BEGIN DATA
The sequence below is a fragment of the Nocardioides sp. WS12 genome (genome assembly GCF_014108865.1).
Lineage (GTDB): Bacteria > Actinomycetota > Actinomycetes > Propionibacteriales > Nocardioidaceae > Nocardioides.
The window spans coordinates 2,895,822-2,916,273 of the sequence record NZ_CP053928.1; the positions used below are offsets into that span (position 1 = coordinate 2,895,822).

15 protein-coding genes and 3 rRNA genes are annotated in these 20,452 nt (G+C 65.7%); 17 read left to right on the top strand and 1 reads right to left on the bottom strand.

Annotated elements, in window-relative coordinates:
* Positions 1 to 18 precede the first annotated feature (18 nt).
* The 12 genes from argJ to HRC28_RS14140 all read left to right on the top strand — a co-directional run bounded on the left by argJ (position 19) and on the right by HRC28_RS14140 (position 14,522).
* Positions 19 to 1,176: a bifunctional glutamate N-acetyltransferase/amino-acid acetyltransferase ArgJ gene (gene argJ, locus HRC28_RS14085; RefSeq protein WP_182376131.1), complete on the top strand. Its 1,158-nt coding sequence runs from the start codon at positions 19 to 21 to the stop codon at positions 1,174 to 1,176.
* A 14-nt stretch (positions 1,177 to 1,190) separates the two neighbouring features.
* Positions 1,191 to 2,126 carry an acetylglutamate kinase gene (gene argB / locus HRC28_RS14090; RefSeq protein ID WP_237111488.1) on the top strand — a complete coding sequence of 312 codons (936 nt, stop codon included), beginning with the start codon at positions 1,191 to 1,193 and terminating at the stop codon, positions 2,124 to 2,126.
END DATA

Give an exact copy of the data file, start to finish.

The sequence below is a fragment of the Nocardioides sp. WS12 genome (genome assembly GCF_014108865.1).
Lineage (GTDB): Bacteria > Actinomycetota > Actinomycetes > Propionibacteriales > Nocardioidaceae > Nocardioides.
The window spans coordinates 2,895,822-2,916,273 of the sequence record NZ_CP053928.1; the positions used below are offsets into that span (position 1 = coordinate 2,895,822).

15 protein-coding genes and 3 rRNA genes are annotated in these 20,452 nt (G+C 65.7%); 17 read left to right on the top strand and 1 reads right to left on the bottom strand.

Annotated elements, in window-relative coordinates:
* Positions 1 to 18 precede the first annotated feature (18 nt).
* The 12 genes from argJ to HRC28_RS14140 all read left to right on the top strand — a co-directional run bounded on the left by argJ (position 19) and on the right by HRC28_RS14140 (position 14,522).
* Positions 19 to 1,176: a bifunctional glutamate N-acetyltransferase/amino-acid acetyltransferase ArgJ gene (gene argJ, locus HRC28_RS14085; RefSeq protein WP_182376131.1), complete on the top strand. Its 1,158-nt coding sequence runs from the start codon at positions 19 to 21 to the stop codon at positions 1,174 to 1,176.
* A 14-nt stretch (positions 1,177 to 1,190) separates the two neighbouring features.
* Positions 1,191 to 2,126 carry an acetylglutamate kinase gene (gene argB / locus HRC28_RS14090; RefSeq protein ID WP_237111488.1) on the top strand — a complete coding sequence of 312 codons (936 nt, stop codon included), beginning with the start codon at positions 1,191 to 1,193 and terminating at the stop codon, positions 2,124 to 2,126.